“She put her children inside the boat and she began to row across the river to get to the state of Illinois, where Black people didn’t have to work the fields, farms and farm animals and not get paid for it,” the bishop said.

They settled in Quincy, Illinois, with its sizable Catholic population and significant number of people who had escaped slavery.

Mrs. Tolton tried to enroll her son in a local Catholic school.

“But there was a problem,” said Bishop Perry. “Some children wanted Gus at the school and others did not. Some people wanted Gus at their church. Some did not.

“At school, some children called Gus names and threw rocks at him,” the bishop continued. “Some people did not like Gus because his skin was black.”

He later found a better welcome at St. Peter School in Quincy.

The pastor, Father McGurr, welcomed him, as did the sisters who taught at the school.

“He learned to read and write,” Bishop Perry said. “And he could even sit in the front row of the church, along with the other kids, and the people seemed not to care about the color of his skin.”

The more young Gus thought about what he wanted to be when he grew up, the more he thought about people like Fr. McGurr.

He wanted to help other people get closer to God.

“He became an altar boy, helping the priest at the altar and carrying the big cross,” said Bishop Perry.

He caught up with his classmates and graduated from eighth grade with them.

He even helped teach the other children in the neighborhood about their faith, how to pray and how to read the Bible.


“A father in faith”

Several priests tried to help this devoted young man enroll in a seminary, where he could find out if God was calling him to be a priest.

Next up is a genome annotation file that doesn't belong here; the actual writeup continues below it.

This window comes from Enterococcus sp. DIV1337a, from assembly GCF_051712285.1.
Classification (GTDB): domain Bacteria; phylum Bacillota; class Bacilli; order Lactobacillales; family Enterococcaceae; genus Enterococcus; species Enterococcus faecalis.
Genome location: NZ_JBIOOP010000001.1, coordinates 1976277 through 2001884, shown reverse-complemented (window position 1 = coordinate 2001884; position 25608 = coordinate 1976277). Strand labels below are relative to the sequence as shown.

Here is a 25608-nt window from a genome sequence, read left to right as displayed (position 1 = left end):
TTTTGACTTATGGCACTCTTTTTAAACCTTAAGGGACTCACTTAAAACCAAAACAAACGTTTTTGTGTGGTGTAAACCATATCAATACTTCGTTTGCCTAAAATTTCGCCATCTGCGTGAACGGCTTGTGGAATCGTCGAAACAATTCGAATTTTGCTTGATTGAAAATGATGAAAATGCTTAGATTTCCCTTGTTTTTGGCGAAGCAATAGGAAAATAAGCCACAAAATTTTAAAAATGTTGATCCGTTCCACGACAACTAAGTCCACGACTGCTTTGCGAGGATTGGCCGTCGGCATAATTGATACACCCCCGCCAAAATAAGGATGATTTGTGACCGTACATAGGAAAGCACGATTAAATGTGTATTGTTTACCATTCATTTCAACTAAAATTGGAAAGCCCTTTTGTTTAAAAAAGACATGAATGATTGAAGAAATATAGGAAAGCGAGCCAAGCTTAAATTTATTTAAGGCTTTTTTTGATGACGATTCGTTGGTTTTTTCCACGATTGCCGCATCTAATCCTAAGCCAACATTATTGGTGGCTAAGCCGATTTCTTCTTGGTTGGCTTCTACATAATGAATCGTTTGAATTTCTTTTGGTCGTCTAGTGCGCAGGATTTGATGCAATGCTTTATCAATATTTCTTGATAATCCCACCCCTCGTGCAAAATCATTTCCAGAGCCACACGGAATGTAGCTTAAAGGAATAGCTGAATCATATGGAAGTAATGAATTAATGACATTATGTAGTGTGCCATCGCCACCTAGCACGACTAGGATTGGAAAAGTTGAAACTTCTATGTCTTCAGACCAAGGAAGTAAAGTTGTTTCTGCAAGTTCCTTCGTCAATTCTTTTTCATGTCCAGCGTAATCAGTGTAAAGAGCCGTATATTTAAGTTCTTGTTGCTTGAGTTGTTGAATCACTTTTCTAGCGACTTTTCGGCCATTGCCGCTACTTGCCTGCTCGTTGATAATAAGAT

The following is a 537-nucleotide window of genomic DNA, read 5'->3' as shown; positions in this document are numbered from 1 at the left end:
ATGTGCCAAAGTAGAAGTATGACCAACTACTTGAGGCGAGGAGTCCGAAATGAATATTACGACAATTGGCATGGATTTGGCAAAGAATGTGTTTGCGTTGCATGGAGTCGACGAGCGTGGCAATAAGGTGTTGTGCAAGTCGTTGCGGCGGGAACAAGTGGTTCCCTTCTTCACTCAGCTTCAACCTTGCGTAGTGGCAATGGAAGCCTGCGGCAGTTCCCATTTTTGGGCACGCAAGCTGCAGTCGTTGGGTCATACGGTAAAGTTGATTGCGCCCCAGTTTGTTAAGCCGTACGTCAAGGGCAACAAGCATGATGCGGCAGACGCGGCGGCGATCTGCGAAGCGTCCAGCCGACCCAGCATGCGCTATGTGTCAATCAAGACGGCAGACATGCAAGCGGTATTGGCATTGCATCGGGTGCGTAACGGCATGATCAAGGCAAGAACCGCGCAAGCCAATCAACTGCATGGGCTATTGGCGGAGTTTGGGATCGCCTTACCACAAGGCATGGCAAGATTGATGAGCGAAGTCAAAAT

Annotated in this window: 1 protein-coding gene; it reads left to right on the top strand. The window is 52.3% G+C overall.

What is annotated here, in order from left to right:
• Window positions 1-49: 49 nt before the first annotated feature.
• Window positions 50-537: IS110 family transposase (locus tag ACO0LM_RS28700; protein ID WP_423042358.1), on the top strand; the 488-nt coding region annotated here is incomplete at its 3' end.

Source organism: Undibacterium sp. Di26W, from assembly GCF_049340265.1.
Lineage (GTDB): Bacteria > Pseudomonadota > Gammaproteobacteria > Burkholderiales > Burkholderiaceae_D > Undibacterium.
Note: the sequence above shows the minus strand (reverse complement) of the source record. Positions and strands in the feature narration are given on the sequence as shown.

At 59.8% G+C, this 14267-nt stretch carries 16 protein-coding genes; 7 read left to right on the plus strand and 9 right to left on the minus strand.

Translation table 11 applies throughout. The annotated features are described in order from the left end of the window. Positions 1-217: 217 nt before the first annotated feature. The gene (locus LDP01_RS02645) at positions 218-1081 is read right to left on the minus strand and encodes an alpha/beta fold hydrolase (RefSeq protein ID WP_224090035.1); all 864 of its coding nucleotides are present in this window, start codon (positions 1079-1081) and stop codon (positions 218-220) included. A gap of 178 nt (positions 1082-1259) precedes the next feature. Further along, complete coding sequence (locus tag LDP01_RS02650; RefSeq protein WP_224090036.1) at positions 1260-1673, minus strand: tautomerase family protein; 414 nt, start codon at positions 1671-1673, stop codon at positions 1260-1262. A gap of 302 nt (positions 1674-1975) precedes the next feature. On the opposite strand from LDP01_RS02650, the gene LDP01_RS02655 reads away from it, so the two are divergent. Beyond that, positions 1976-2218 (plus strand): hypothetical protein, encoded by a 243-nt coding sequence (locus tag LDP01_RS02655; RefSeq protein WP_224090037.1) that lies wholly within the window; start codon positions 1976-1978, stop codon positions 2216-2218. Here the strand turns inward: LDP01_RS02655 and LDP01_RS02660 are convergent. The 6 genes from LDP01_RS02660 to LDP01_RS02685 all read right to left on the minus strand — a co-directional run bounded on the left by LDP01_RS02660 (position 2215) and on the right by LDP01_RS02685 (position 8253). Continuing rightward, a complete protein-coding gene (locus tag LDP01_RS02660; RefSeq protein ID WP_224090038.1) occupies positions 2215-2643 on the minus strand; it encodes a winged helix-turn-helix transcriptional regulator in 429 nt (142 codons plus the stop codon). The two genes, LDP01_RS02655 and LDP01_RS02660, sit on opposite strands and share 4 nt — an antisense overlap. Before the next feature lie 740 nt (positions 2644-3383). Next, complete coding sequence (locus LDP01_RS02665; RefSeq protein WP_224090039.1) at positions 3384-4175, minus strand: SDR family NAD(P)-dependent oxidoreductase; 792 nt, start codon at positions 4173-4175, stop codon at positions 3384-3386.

“But in those days, no school for priests would accept a Black boy,” Bishop Perry told the children.

Several Franciscan friars in Quincy wrote letters to Rome to find out if Fr. Tolton could study for the Priesthood there.

“After some time, Gus received a letter saying that he could go to Rome,” said Bishop Perry. “So he packed up his things, dressed up in his suit and tie and said goodbye to his mother and sister and his little brother.”

He prepared for Priesthood for six years at the Urban College in Rome.

“He then became a priest the day before Easter with his class,” said Bishop Perry. “All kinds of new, young priests — white priests, Black priests, brown priests and so-forth — were ordained on that day in April of 1886.”

Upon being sent back to Quincy, he became the Roman Catholic Church’s first recognizably Black priest in the United States.

“This young man, this young boy from Brush Creek, Missouri, came back to his hometown in Quincy to be a father in faith for all Catholics who happen to be of dark skin color,” the bishop stated.